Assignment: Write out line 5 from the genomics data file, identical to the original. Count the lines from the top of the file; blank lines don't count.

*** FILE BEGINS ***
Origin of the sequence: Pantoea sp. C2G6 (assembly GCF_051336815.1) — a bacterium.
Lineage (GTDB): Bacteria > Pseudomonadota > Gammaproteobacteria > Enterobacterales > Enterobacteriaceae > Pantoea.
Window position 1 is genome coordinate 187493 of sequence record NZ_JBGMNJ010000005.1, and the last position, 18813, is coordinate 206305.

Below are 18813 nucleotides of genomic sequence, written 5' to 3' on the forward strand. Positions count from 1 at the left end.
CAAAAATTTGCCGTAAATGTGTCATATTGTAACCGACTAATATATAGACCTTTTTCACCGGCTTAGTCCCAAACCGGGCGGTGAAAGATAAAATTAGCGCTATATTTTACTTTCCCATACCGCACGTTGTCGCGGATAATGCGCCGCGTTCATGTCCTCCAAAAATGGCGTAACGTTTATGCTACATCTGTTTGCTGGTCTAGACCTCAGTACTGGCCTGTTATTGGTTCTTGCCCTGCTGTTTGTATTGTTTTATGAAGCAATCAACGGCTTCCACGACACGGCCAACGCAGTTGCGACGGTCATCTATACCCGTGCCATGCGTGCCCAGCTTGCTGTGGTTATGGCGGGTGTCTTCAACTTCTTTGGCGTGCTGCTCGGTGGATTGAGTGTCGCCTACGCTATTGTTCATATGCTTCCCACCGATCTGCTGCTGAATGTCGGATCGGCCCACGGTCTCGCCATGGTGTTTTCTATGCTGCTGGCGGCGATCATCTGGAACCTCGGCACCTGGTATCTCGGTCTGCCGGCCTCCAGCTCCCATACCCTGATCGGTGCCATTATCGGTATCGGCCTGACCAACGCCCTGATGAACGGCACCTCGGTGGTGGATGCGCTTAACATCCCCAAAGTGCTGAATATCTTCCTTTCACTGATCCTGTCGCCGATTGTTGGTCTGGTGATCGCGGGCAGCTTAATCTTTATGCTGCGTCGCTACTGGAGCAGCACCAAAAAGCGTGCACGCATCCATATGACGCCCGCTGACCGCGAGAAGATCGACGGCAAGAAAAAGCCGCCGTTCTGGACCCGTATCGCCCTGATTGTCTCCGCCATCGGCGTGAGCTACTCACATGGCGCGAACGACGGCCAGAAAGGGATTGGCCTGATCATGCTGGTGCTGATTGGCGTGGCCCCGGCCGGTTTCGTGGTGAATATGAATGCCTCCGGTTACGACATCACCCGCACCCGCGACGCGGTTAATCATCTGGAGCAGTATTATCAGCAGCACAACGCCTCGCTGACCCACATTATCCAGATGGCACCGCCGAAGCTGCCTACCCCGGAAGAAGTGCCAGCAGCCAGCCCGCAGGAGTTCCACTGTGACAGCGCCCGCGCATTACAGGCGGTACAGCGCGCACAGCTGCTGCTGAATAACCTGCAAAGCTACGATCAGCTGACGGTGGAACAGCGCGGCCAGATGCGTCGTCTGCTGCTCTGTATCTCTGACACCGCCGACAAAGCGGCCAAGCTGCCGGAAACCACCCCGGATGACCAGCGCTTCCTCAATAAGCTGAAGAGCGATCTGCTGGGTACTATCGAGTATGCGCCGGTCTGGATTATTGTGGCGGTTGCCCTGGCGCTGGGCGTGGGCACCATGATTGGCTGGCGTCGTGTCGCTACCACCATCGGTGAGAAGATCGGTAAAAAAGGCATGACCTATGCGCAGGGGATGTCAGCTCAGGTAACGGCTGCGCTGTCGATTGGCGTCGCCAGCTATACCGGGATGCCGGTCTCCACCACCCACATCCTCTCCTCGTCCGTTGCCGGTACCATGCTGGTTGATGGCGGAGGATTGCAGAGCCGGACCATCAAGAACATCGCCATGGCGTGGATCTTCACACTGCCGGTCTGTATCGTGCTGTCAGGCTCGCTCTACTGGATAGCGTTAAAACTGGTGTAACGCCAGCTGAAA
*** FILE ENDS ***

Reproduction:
CAAAAATTTGCCGTAAATGTGTCATATTGTAACCGACTAATATATAGACCTTTTTCACCGGCTTAGTCCCAAACCGGGCGGTGAAAGATAAAATTAGCGCTATATTTTACTTTCCCATACCGCACGTTGTCGCGGATAATGCGCCGCGTTCATGTCCTCCAAAAATGGCGTAACGTTTATGCTACATCTGTTTGCTGGTCTAGACCTCAGTACTGGCCTGTTATTGGTTCTTGCCCTGCTGTTTGTATTGTTTTATGAAGCAATCAACGGCTTCCACGACACGGCCAACGCAGTTGCGACGGTCATCTATACCCGTGCCATGCGTGCCCAGCTTGCTGTGGTTATGGCGGGTGTCTTCAACTTCTTTGGCGTGCTGCTCGGTGGATTGAGTGTCGCCTACGCTATTGTTCATATGCTTCCCACCGATCTGCTGCTGAATGTCGGATCGGCCCACGGTCTCGCCATGGTGTTTTCTATGCTGCTGGCGGCGATCATCTGGAACCTCGGCACCTGGTATCTCGGTCTGCCGGCCTCCAGCTCCCATACCCTGATCGGTGCCATTATCGGTATCGGCCTGACCAACGCCCTGATGAACGGCACCTCGGTGGTGGATGCGCTTAACATCCCCAAAGTGCTGAATATCTTCCTTTCACTGATCCTGTCGCCGATTGTTGGTCTGGTGATCGCGGGCAGCTTAATCTTTATGCTGCGTCGCTACTGGAGCAGCACCAAAAAGCGTGCACGCATCCATATGACGCCCGCTGACCGCGAGAAGATCGACGGCAAGAAAAAGCCGCCGTTCTGGACCCGTATCGCCCTGATTGTCTCCGCCATCGGCGTGAGCTACTCACATGGCGCGAACGACGGCCAGAAAGGGATTGGCCTGATCATGCTGGTGCTGATTGGCGTGGCCCCGGCCGGTTTCGTGGTGAATATGAATGCCTCCGGTTACGACATCACCCGCACCCGCGACGCGGTTAATCATCTGGAGCAGTATTATCAGCAGCACAACGCCTCGCTGACCCACATTATCCAGATGGCACCGCCGAAGCTGCCTACCCCGGAAGAAGTGCCAGCAGCCAGCCCGCAGGAGTTCCACTGTGACAGCGCCCGCGCATTACAGGCGGTACAGCGCGCACAGCTGCTGCTGAATAACCTGCAAAGCTACGATCAGCTGACGGTGGAACAGCGCGGCCAGATGCGTCGTCTGCTGCTCTGTATCTCTGACACCGCCGACAAAGCGGCCAAGCTGCCGGAAACCACCCCGGATGACCAGCGCTTCCTCAATAAGCTGAAGAGCGATCTGCTGGGTACTATCGAGTATGCGCCGGTCTGGATTATTGTGGCGGTTGCCCTGGCGCTGGGCGTGGGCACCATGATTGGCTGGCGTCGTGTCGCTACCACCATCGGTGAGAAGATCGGTAAAAAAGGCATGACCTATGCGCAGGGGATGTCAGCTCAGGTAACGGCTGCGCTGTCGATTGGCGTCGCCAGCTATACCGGGATGCCGGTCTCCACCACCCACATCCTCTCCTCGTCCGTTGCCGGTACCATGCTGGTTGATGGCGGAGGATTGCAGAGCCGGACCATCAAGAACATCGCCATGGCGTGGATCTTCACACTGCCGGTCTGTATCGTGCTGTCAGGCTCGCTCTACTGGATAGCGTTAAAACTGGTGTAACGCCAGCTGAAA